The Rev. Margot D. Critchfield
On the face of it, this gospel story appears to be another lesson about Sabbath-keeping; an opportunity to notice that in Jesus’ time, strict observers of the Biblical law were so legalistic that they wouldn’t break the Sabbath even if it meant saving another human life…an opportunity to notice the irony that in today’s culture the situation is quite reversed by those of us who are incapable or unwilling to even keep the Sabbath, despite it’s healing, restorative, life-saving power.
But, I’m not going to talk about Sabbath-keeping this morning. I’m going to talk about something else in this story I think Luke is inviting us to notice. Something our focus on the Sabbath controversy could trick us into overlooking.
“…there appeared a woman with a spirit that had crippled her for eighteen years…When Jesus saw her, he called her over and said, “Woman, you are set free from your ailment…
A woman crippled by a negative spirit…who Jesus sets free…not because she has earned it or deserved it or because of anything she did, but because of who and what Jesus is: divine love incarnate — compassionate, merciful, generous and life-giving.
Now, we all have spirits that cripple us, don’t we? In today’s lexicon we might call them anxieties, fears, or phobias… depression, despair, or low self-esteem. But they’re still spirits that cripple us.
Like the chatty inner voice that says you’re not good enough, smart enough or successful enough…
Like the many “isms” that plague our world like workaholism, perfectionism, narcissism, escapism, egoism, consumerism. The list is endless of spirits that cripple us.
And need I mention the seductive power to become dependent on—if not addicted to–pretty much anything that helps fill the God-sized hole in our hearts: whether it be food, cocktails, or careers…shopping, gossiping or Googling… TV sports…the 24-hour news cycle… an obsession with good health or a predilection for bad relationships?
The truth is, we all have spirits that cripple us. These negative spirits are legion. They bend and warp our perspective. And worst of all, they make it impossible for us to embrace the deep spiritual freedom we need to become the men and women God created us to be: Men and women who– regardless of any of the externals of our lives— are spiritually, emotionally, and psychologically free to love God with all of our heart and all of our mind and all of our soul, and to love our neighbor as ourselves.
For the last four chapters of Luke’s gospel Jesus has been teaching us this every which way but sideways: that nothing is more important than our commitment to loving God and one another. One story after another has illustrated this fundamental truth. Nothing–not material security or family ties, cultural norms or personal safety, or– as we learn today–observance of religious tradition at the expense of any living, breathing, brother or sister…child of God…human being–nothing is more important than the imperative to love God with all that we have and all that we are, and to love God’s people as we love ourselves.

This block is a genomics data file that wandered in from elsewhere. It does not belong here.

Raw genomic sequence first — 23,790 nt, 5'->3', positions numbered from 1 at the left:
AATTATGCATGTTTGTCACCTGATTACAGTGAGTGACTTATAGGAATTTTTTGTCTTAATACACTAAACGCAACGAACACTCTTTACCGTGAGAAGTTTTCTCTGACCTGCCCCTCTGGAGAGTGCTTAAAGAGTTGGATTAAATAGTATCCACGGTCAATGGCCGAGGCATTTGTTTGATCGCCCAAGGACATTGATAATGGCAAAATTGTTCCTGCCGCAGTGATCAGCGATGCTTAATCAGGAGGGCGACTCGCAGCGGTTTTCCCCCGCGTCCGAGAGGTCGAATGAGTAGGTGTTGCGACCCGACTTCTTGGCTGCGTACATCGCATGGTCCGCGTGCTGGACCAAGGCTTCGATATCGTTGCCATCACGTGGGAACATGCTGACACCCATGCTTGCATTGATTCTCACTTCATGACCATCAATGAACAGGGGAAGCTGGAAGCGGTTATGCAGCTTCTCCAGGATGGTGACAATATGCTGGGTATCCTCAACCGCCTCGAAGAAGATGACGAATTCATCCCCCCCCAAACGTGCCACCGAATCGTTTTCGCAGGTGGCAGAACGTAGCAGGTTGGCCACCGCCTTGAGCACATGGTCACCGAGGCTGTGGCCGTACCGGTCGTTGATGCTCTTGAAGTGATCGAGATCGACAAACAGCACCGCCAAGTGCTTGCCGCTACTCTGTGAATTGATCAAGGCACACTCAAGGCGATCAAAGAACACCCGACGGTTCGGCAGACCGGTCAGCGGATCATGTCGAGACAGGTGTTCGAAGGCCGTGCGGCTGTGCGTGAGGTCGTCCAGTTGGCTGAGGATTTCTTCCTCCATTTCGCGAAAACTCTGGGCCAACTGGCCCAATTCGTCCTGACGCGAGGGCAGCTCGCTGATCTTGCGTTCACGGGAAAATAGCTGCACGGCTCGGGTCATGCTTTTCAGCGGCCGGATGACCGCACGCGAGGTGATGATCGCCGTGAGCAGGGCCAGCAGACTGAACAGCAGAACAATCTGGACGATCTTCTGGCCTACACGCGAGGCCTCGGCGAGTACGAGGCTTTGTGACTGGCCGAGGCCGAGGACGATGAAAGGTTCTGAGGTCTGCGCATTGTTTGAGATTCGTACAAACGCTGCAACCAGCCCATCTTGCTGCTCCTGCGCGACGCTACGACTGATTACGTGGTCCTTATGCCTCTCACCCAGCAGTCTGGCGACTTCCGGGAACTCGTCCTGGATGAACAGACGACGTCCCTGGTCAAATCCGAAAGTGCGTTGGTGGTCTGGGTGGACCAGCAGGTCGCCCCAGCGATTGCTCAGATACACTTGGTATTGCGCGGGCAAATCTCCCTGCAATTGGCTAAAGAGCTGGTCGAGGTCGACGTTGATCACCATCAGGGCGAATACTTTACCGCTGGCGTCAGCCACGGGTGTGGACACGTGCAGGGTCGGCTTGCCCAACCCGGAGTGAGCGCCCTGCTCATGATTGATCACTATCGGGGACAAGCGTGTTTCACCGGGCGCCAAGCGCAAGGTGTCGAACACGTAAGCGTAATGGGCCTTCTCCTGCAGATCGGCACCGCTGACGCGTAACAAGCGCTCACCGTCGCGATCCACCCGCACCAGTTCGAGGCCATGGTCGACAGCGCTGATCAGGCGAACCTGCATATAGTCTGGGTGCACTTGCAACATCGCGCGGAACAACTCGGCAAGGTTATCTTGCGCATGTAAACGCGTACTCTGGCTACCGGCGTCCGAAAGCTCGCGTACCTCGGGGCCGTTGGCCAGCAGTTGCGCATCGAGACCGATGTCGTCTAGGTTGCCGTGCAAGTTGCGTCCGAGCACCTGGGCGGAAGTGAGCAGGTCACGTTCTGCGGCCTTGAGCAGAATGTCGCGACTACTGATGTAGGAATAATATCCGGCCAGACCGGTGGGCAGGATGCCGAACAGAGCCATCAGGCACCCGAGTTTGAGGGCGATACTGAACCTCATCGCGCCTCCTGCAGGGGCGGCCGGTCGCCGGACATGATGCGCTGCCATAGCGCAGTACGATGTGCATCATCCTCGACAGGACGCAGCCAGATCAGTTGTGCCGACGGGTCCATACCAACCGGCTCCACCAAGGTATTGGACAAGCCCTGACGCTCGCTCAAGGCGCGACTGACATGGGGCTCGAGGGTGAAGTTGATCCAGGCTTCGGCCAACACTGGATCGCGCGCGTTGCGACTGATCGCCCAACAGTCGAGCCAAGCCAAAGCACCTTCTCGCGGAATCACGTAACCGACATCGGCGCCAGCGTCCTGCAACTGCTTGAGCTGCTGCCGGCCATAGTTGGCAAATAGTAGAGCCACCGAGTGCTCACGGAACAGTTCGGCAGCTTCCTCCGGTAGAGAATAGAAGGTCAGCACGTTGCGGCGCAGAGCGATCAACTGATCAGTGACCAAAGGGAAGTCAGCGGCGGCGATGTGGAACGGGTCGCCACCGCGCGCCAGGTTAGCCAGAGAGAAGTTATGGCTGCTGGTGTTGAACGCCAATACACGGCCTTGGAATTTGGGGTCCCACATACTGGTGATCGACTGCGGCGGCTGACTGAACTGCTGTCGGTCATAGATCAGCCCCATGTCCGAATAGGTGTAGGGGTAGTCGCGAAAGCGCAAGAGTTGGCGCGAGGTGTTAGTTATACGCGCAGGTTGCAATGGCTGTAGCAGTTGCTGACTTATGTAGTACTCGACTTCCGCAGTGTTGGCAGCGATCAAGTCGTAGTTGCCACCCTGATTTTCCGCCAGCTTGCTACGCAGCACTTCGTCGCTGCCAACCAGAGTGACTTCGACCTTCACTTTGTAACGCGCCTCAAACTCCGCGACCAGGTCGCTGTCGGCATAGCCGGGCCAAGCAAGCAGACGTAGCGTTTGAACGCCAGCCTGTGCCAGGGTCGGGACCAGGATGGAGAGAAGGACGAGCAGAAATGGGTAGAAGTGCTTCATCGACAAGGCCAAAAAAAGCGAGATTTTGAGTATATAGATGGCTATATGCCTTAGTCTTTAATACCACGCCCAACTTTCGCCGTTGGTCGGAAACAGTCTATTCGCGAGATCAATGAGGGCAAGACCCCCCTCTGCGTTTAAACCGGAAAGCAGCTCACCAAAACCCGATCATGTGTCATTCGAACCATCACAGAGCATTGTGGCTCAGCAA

There in lies the rub. Because the problem is, a lot of us don’t really love ourselves for the precious creatures of God that we are. When you look at how we live our lives, that’s pretty obvious (witness our inability to bathe in the healing, restorative, life-giving power of the Sabbath!)
We all know the truism that “you can’t love others if you don’t love your self.” And we’re not free to love ourselves if our modern versions of negative spirits are keeping us bent in on ourselves like the woman in this morning’s gospel–looking down at our own brokenness, absorbing the insults and indignities we either experience or imagine.
But, “Woman, you are set free…” Jesus says! And then he lays his hands on her bent over frame. Jesus touches this woman from whom others recoil! Touches this woman crippled for years. Touches this broken soul– and she is finally, at last, free to be the woman God created her to be–both loved and loving. Beautiful.
The woman stands up straight (I imagine her unfolding and blossoming like a wilted flower brought back to life in time-lapse photography) and what does she do? She begins to praise God.
She begins to praise God, and I’ll bet she does it with her life. I’ll bet she “begins to praise God” by loving God with all that she is and all that she has, and by freely loving others now that she’s finally free to love herself. And I’ll bet that love is Christ like: compassionate, merciful, generous, and life-giving. I’ll bet it reaches out beyond itself to those still bent and broken, those still marginalized or excluded, those still absorbing the insults, injuries and indignities of life.
Because relationships…people…the freedom to love and flourish and become who God is calling each of us to be—this is Jesus’ top priority. This is his mission. It is always to free us from what ever cripples us or binds us, so we are then free to love God and neighbor. Jesus’ mission is to set us free just as he set free the bent-over woman, so that like her we will stand up straight and begin praising God– each in our own way– with our words, our music, our art…our work, our relationships, our priorities… how we spend our time and who we spend it with…praising God with our lives: lives in which nothing is more important -– regardless of any of the externals– than our vocation to love the Lord our God with all of our heart and all of our mind and all of our soul, and our neighbors as ourselves. Amen.